Sunday, October 20, 2013

A Home for My Heart by Anne Mateer

A Home for My Heart

Sadie Sillsby works as the assistant to the matron at the Raystown Home for Orphan and Friendless Children and dreams of the day she’ll marry her beau, Blaine. But when the matron surprises everyone by announcing her own engagement, Sadie is suddenly next in line for the job. For a young woman who was once an orphan herself, a shot at such an esteemed position is a wish come true.
But the matron of the Home cannot be married. Is Sadie willing to give up her dreams of a life with Blaine and a family of her own? Is she prepared to forego daily involvement with the children as she manages the finances and logistics of the ministry? And when it’s revealed that the Home is spending a lot more money than it’s taking in, can Sadie turn things around before the place is forced to close forever?


As I loved the way Anne Mateer wrote her child characters in Wings of a Dream, I was looking forward to this new book, which is set in a home for destitute children, in the same time period, 1910.

Sadie Sillsby is a young woman happily working as assistant to the matron and looking forward to the time she can marry her sweetheart, Blaine Wellsmith. Hazel, the matron, announces her engagement and Sadie is offered the promotion. The matron is supposed to be a single woman, yet it seems unthinkable to turn down this prestigious offer.

It's cleverly written from Sadie's point of view in such a way that her glaring blind spots are clear to the reader but not to herself. She often behaves in reactive, defensive ways, even when she's floundering over her head. She tends to be too proud to ask for help and has her fair share of unteachable moments. As her personal history is revealed, we get to understand why. And her redeeming feature is her genuine affection for each child under their roof.

This blinkered outlook of hers even extends to other characters. Young Carter, for example, irritated me at first, because we were told he was an innocent, dear boy deep down, but only ever saw the defiant rebel. Finally, Sadie comes to see what she refused to admit all along. And boy, was she rough on poor old Blaine, even toward the very end when her eyes were opened. I think he and Miranda were my favourite characters.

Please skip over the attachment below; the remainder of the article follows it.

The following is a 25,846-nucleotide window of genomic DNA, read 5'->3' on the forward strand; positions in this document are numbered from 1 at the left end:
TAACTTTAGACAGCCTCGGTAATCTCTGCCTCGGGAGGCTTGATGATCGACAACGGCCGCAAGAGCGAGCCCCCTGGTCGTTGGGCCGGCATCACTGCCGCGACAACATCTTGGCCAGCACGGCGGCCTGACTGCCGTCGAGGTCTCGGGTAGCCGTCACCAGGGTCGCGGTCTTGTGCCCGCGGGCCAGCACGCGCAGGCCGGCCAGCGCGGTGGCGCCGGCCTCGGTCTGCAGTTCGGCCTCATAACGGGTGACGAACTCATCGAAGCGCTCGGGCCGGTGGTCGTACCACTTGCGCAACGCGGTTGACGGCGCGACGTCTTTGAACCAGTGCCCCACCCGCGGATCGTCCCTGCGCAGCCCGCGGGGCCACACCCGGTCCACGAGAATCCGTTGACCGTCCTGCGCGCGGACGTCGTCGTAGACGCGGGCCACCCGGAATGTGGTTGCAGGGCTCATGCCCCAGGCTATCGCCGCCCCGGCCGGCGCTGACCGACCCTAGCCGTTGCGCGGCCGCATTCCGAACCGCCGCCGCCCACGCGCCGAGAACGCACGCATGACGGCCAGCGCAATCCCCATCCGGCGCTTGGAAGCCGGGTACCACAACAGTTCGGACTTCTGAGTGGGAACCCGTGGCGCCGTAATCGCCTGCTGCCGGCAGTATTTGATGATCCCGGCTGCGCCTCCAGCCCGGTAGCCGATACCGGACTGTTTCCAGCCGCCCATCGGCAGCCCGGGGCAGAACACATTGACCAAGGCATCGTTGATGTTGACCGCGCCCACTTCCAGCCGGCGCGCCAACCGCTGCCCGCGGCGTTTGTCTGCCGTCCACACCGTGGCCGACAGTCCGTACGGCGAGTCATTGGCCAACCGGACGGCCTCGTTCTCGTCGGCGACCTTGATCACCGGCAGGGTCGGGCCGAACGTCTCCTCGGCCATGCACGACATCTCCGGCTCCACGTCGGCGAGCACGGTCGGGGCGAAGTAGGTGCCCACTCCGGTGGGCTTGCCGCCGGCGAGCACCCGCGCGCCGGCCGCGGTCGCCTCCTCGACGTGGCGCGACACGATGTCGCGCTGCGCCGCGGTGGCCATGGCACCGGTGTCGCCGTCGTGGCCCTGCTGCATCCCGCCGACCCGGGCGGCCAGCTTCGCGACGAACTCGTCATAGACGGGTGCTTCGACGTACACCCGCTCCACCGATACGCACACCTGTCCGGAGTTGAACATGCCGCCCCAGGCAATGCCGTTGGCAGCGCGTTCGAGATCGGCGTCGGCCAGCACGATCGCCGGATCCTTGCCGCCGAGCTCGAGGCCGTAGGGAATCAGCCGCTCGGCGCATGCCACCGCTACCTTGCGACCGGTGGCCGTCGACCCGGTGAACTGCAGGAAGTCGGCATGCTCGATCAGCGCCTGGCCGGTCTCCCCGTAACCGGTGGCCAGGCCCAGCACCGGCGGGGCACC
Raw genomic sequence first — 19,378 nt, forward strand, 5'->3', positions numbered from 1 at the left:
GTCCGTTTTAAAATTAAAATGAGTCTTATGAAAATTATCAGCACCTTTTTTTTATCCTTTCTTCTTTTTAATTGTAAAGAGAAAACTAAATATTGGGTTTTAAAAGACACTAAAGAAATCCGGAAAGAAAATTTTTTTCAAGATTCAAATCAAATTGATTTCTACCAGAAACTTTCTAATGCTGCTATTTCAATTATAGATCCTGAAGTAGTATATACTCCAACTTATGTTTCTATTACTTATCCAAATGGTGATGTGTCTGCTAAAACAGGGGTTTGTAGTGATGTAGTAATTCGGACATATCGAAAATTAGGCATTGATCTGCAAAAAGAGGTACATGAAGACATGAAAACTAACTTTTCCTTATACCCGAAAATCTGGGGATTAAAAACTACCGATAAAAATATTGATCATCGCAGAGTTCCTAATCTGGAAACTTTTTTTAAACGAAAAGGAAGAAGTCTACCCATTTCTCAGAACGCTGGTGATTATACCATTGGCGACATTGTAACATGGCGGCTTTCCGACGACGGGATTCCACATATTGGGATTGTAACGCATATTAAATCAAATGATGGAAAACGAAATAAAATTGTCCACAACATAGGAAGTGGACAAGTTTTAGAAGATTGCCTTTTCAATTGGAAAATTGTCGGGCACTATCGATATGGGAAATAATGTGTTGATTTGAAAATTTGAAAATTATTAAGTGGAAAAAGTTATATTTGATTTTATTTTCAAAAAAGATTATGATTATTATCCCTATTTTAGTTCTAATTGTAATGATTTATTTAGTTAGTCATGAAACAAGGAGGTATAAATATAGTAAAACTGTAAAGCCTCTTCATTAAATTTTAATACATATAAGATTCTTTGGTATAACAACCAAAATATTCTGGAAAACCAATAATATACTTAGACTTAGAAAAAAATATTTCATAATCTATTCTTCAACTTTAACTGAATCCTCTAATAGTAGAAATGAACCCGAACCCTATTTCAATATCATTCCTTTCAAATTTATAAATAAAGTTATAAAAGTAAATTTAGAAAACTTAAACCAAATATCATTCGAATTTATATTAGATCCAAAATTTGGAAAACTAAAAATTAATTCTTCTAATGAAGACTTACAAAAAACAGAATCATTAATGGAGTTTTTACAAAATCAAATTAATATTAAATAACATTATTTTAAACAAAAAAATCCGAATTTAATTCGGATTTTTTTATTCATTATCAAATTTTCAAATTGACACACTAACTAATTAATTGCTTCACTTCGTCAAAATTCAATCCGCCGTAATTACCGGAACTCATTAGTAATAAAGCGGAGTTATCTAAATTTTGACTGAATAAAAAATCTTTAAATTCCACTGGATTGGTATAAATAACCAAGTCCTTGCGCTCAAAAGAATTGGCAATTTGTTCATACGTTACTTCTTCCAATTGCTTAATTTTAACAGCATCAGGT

One thing I love about this story is the way the orphanage staff got along together. It's a good object lesson about how much smoother things will run if the proper person is chosen for the job - any job. Lots of square pegs were trying to be forced into round holes. This was the case with Viola, Miranda, Sadie herself, everyone, in fact, except for Mrs Fore.

I appreciated the glimpse behind the scenes of running such a place. The financial pressure was ever-present and very real, as was Sadie's affection for each child and the way it tore her up to say goodbye.

The two main men were well done. Blaine was always the honest, dignified battler who had conquered a difficult past, but Earl Glazier was a complex enough character to save the story from becoming a predictable triangle, as he wasn't quite the shallow dandy you'd expect.

By the end, I applauded Sadie's finest moments. We see it's all about assessing our personal motivation, how much prestige and accolades may influence our decisions, whether or not stepping down may not be as honourable as rising up, and how somebody's calling may be nothing more than a huge strain for another person trying to fill the spot.

I received a copy from Net Galley and Bethany House in return for an honest review.

4 stars

  Home for My Heart, A available from Amazon

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